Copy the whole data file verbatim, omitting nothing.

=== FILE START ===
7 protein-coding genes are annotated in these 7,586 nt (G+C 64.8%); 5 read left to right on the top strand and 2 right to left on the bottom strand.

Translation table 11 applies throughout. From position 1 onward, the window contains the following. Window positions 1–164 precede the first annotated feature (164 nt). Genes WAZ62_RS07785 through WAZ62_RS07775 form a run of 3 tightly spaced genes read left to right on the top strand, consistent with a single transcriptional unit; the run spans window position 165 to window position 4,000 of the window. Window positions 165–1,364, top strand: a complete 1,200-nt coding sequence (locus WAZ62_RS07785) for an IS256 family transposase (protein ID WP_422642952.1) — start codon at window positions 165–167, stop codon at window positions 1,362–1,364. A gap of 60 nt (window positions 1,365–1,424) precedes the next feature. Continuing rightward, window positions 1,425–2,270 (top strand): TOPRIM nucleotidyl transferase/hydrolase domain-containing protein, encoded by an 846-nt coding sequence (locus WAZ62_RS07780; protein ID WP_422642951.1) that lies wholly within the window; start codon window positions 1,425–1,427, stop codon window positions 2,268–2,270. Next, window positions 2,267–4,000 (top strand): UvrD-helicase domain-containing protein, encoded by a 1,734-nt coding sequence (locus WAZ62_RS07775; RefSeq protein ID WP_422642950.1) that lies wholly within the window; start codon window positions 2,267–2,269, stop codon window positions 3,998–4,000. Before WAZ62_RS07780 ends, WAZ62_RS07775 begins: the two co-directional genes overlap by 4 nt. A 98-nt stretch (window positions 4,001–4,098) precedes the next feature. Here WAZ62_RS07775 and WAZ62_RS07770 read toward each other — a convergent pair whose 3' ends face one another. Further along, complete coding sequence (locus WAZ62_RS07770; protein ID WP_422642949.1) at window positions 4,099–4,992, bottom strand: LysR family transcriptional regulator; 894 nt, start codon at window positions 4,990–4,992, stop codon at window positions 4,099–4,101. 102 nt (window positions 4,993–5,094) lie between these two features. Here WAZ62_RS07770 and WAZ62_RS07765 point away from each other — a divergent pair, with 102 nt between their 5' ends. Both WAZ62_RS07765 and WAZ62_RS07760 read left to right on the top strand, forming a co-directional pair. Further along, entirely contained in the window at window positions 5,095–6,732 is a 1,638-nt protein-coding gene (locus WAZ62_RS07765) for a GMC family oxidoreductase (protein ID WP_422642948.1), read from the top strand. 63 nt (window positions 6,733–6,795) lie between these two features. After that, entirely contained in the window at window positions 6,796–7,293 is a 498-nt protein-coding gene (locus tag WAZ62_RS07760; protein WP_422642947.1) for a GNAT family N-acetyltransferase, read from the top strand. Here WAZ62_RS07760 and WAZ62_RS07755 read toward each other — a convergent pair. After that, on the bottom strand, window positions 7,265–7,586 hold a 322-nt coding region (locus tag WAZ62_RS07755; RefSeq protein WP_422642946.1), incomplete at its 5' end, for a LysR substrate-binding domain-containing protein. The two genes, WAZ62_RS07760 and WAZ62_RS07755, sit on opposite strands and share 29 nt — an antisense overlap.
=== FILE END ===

7 protein-coding genes are annotated in these 7,586 nt (G+C 64.8%); 5 read left to right on the top strand and 2 right to left on the bottom strand.

Translation table 11 applies throughout. From position 1 onward, the window contains the following. Window positions 1–164 precede the first annotated feature (164 nt). Genes WAZ62_RS07785 through WAZ62_RS07775 form a run of 3 tightly spaced genes read left to right on the top strand, consistent with a single transcriptional unit; the run spans window position 165 to window position 4,000 of the window. Window positions 165–1,364, top strand: a complete 1,200-nt coding sequence (locus WAZ62_RS07785) for an IS256 family transposase (protein ID WP_422642952.1) — start codon at window positions 165–167, stop codon at window positions 1,362–1,364. A gap of 60 nt (window positions 1,365–1,424) precedes the next feature. Continuing rightward, window positions 1,425–2,270 (top strand): TOPRIM nucleotidyl transferase/hydrolase domain-containing protein, encoded by an 846-nt coding sequence (locus WAZ62_RS07780; protein ID WP_422642951.1) that lies wholly within the window; start codon window positions 1,425–1,427, stop codon window positions 2,268–2,270. Next, window positions 2,267–4,000 (top strand): UvrD-helicase domain-containing protein, encoded by a 1,734-nt coding sequence (locus WAZ62_RS07775; RefSeq protein ID WP_422642950.1) that lies wholly within the window; start codon window positions 2,267–2,269, stop codon window positions 3,998–4,000. Before WAZ62_RS07780 ends, WAZ62_RS07775 begins: the two co-directional genes overlap by 4 nt. A 98-nt stretch (window positions 4,001–4,098) precedes the next feature. Here WAZ62_RS07775 and WAZ62_RS07770 read toward each other — a convergent pair whose 3' ends face one another. Further along, complete coding sequence (locus WAZ62_RS07770; protein ID WP_422642949.1) at window positions 4,099–4,992, bottom strand: LysR family transcriptional regulator; 894 nt, start codon at window positions 4,990–4,992, stop codon at window positions 4,099–4,101. 102 nt (window positions 4,993–5,094) lie between these two features. Here WAZ62_RS07770 and WAZ62_RS07765 point away from each other — a divergent pair, with 102 nt between their 5' ends. Both WAZ62_RS07765 and WAZ62_RS07760 read left to right on the top strand, forming a co-directional pair. Further along, entirely contained in the window at window positions 5,095–6,732 is a 1,638-nt protein-coding gene (locus WAZ62_RS07765) for a GMC family oxidoreductase (protein ID WP_422642948.1), read from the top strand. 63 nt (window positions 6,733–6,795) lie between these two features. After that, entirely contained in the window at window positions 6,796–7,293 is a 498-nt protein-coding gene (locus tag WAZ62_RS07760; protein WP_422642947.1) for a GNAT family N-acetyltransferase, read from the top strand. Here WAZ62_RS07760 and WAZ62_RS07755 read toward each other — a convergent pair. After that, on the bottom strand, window positions 7,265–7,586 hold a 322-nt coding region (locus tag WAZ62_RS07755; RefSeq protein WP_422642946.1), incomplete at its 5' end, for a LysR substrate-binding domain-containing protein. The two genes, WAZ62_RS07760 and WAZ62_RS07755, sit on opposite strands and share 29 nt — an antisense overlap.